A Road Less Travelled

I wrote this piece for a private group, but it has relevance for anyone who is not following a mainstream approach.  Sometimes when you take a path off the beaten track, when you take a different approach to the one you always followed along with everyone else, it can be a lonely journey. The help and support you desire is not always available to you as often as you would like. You may feel judged or receive unwanted advice that goes against what you want for yourself and your horse.

One evening I was attempting to put into words what help I may need right now – I couldn’t really find the right words so I just parked it for the night.

The following day I had a lovely morning with Grace and while I was walking along the track with her, what I had written the previous evening came into my mind and it all suddenly seemed irrelevant – not needed.

I was thinking…..

We are just perfect as we are; all is as it should be. We are indeed on a journey together, and we are where we are, which is where we should be. Progress has been slow and not always comfortable but we are going in the right direction. We were simply walking (in hand) along a track away from the yard – no big deal, but for us it was. Grace has a long history of not being confident on her own without another horse. In the early days I tried to make it happen and I had professional help to make it happen. But all that did happen was that we put a massive cork on her emotions and at some point they would explode out and she would head for home (mostly on her own).  The next day she would refuse to go anywhere and if I pushed it she would go straight up on her hind legs.

 I no longer need a lunge line, or bridle or something wrapped round her nose, just a simple halter and 12ft lead rope. We were not far from home but we were both totally relaxed, I had no fear that she may be frightened by something or get away from me. We were both in a peaceful mental state, so I can recognise immediately when she is starting to worry – her pace quickens, her heads goes up, she dives for the hedgerow – all signs that emotions are coming up to the surface, it is so important that I don’t squash them back down or “correct” her behaviour, but recognise she needs some help.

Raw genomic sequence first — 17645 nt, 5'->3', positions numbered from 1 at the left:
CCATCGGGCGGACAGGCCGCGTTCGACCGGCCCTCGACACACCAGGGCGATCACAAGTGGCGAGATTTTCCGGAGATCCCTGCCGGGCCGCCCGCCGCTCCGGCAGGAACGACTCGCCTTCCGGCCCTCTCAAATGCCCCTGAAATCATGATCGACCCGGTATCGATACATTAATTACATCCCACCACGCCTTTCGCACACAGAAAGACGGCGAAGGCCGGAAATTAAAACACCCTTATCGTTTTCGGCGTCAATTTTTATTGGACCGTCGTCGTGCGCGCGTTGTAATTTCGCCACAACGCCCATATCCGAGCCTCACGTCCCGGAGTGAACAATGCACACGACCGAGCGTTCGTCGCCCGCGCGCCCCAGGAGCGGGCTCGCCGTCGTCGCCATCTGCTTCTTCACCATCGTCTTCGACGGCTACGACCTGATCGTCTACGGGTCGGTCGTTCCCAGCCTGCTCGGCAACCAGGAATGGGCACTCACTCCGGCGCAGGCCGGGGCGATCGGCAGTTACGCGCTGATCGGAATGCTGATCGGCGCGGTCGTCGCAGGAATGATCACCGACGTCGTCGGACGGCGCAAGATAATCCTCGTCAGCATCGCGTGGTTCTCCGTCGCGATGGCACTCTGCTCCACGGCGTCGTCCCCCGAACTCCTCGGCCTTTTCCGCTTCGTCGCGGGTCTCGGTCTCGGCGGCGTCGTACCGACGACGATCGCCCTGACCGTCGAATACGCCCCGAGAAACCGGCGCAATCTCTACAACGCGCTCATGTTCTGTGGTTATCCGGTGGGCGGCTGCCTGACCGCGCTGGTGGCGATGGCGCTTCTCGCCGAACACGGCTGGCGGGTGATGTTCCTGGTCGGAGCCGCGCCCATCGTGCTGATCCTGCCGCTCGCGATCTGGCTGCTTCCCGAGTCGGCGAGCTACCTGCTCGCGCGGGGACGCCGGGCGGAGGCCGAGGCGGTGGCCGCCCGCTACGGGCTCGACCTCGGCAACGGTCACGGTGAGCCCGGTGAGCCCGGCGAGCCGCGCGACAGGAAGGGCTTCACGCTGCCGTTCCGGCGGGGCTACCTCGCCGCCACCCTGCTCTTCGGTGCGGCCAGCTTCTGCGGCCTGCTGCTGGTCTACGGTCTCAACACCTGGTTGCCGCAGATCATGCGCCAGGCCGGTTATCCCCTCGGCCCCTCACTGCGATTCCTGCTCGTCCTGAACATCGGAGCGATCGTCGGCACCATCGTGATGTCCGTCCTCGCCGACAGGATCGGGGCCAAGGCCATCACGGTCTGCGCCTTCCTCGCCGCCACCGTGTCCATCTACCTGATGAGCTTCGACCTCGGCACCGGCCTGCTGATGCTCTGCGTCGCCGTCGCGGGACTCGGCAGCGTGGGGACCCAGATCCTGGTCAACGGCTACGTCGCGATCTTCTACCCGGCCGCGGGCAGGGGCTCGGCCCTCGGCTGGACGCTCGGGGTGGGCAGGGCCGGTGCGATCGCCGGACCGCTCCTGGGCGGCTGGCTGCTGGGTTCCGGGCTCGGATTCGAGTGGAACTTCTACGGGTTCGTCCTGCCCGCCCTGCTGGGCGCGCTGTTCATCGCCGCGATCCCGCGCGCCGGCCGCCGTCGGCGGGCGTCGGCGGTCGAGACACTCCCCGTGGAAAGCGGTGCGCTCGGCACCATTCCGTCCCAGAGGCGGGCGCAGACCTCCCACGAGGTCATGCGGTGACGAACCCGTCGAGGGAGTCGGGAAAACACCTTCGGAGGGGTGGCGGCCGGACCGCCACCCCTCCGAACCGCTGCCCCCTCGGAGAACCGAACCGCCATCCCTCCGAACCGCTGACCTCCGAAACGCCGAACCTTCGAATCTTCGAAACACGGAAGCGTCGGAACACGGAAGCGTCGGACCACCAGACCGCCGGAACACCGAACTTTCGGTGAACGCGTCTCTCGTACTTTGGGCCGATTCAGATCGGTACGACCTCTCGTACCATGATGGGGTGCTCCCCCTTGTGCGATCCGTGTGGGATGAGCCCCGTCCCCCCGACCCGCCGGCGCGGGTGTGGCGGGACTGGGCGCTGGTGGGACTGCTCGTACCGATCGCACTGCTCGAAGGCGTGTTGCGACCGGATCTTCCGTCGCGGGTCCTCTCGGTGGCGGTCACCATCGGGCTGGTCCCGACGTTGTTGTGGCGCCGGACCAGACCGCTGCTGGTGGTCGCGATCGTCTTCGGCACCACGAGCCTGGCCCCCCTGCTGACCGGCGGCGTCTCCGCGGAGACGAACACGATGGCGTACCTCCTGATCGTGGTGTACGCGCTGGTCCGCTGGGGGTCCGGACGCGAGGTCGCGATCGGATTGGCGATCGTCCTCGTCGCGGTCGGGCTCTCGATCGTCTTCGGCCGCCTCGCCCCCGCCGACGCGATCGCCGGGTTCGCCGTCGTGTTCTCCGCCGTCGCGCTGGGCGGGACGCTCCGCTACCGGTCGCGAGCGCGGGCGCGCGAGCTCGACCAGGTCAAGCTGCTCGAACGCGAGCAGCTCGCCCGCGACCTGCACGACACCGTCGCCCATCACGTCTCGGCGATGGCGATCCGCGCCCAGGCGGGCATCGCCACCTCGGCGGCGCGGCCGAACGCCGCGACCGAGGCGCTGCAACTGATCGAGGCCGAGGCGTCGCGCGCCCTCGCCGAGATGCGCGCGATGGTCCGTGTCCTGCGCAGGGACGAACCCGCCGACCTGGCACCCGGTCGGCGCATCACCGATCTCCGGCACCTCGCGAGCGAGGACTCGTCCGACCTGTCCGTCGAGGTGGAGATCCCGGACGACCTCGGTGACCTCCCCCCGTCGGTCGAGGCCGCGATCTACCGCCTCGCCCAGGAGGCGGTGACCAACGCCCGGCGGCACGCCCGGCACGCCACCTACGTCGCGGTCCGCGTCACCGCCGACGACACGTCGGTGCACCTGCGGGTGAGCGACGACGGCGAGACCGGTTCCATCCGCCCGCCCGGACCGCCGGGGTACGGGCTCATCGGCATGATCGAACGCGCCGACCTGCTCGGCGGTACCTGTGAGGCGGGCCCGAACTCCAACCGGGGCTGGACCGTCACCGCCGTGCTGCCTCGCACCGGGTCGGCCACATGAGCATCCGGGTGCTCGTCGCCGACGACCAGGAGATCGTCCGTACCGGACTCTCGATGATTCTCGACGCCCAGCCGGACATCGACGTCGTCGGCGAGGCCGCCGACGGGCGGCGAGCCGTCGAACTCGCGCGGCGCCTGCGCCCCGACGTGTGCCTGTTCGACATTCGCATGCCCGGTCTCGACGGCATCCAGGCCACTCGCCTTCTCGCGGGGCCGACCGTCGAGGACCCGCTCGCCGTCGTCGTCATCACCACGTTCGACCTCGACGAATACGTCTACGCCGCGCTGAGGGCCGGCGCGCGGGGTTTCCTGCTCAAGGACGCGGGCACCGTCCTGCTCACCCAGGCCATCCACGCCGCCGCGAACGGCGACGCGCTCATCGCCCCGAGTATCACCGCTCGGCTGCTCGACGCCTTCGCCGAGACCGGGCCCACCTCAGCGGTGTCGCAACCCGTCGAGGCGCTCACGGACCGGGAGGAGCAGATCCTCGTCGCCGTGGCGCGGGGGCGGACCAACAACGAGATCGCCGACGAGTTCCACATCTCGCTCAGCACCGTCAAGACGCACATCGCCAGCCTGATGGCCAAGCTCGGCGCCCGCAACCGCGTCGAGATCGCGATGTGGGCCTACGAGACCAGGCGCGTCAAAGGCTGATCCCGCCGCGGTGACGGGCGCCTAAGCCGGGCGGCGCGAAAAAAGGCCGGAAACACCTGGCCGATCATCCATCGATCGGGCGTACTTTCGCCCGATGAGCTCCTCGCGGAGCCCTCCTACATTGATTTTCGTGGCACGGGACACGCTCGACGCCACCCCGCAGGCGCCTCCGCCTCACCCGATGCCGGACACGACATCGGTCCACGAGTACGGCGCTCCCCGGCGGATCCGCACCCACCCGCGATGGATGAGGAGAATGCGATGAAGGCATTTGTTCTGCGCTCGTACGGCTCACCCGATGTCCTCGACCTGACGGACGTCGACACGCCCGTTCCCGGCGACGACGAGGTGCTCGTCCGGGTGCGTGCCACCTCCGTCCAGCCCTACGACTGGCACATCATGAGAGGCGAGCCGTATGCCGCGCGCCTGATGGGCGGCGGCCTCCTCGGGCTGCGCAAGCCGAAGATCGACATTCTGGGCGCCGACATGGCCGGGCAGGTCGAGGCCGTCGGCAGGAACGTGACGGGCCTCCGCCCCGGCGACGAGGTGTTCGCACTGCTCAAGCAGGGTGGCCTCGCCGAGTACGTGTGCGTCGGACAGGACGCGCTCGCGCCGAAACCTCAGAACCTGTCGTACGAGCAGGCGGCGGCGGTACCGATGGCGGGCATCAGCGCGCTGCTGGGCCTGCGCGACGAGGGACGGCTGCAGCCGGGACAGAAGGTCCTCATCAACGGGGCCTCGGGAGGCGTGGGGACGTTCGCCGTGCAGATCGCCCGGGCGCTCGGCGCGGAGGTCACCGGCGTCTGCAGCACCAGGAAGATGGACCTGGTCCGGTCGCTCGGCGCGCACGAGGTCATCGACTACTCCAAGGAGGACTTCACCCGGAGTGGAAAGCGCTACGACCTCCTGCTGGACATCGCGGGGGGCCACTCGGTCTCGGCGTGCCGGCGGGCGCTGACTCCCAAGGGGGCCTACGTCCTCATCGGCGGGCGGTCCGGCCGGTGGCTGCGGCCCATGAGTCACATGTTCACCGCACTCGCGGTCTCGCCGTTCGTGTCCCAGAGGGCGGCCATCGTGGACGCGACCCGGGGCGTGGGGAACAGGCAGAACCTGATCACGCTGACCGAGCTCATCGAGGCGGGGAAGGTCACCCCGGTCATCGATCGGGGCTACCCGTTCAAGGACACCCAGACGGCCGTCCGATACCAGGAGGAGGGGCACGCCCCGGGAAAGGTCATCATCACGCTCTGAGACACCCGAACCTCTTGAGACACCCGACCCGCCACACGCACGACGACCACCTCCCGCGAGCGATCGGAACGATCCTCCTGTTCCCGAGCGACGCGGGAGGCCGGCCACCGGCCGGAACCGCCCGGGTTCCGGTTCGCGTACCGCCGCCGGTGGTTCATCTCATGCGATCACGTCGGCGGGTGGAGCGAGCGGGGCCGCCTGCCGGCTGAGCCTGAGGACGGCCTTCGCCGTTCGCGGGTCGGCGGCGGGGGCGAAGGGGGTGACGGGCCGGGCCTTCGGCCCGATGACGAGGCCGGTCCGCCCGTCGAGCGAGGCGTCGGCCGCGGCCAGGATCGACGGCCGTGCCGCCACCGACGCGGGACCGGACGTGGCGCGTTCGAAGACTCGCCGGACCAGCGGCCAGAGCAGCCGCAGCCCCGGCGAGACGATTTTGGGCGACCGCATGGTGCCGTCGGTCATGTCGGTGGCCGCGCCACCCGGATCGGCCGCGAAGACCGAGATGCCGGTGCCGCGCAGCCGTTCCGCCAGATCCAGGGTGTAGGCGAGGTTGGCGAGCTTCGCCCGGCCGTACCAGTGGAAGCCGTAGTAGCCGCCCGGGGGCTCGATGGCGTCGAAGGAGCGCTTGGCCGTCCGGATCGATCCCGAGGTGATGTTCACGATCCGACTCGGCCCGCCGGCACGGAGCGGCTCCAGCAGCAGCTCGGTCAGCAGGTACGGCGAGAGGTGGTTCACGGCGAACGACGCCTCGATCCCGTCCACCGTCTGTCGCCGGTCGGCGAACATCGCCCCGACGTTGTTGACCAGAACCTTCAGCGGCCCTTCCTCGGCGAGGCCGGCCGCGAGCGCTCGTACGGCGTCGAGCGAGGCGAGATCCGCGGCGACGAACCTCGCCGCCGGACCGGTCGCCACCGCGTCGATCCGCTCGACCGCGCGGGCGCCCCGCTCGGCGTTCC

I have been using positive reinforcement (carrots) to acknowledge when she recognises her own fear and is able to consciously inhibit her desire to push forward or away from me. It is important I don’t use the carrots to bribe her to do what I want despite her anxiety – this would tip her over the edge and break her trust. Instead I reward her efforts and then change the environment – do something that makes it easier for her to come back into balance; and of course including periods of simply being present in the moment and constant regard for the behaviours which give away her mental/emotional state.  Baby, baby steps, but all in the right direction. The foundation for this work is what I have learned from The Trust Technique – Peace, Patience and Persistence.  The feeling changed because in the morning I could see it all from a different, more peaceful  perspective. Not having “outside” help means we have to dig deeper into ourselves, that’s where the truth lies. But of course if you’re struggling, share it with someone who understands or reach out and ask for helpful help!

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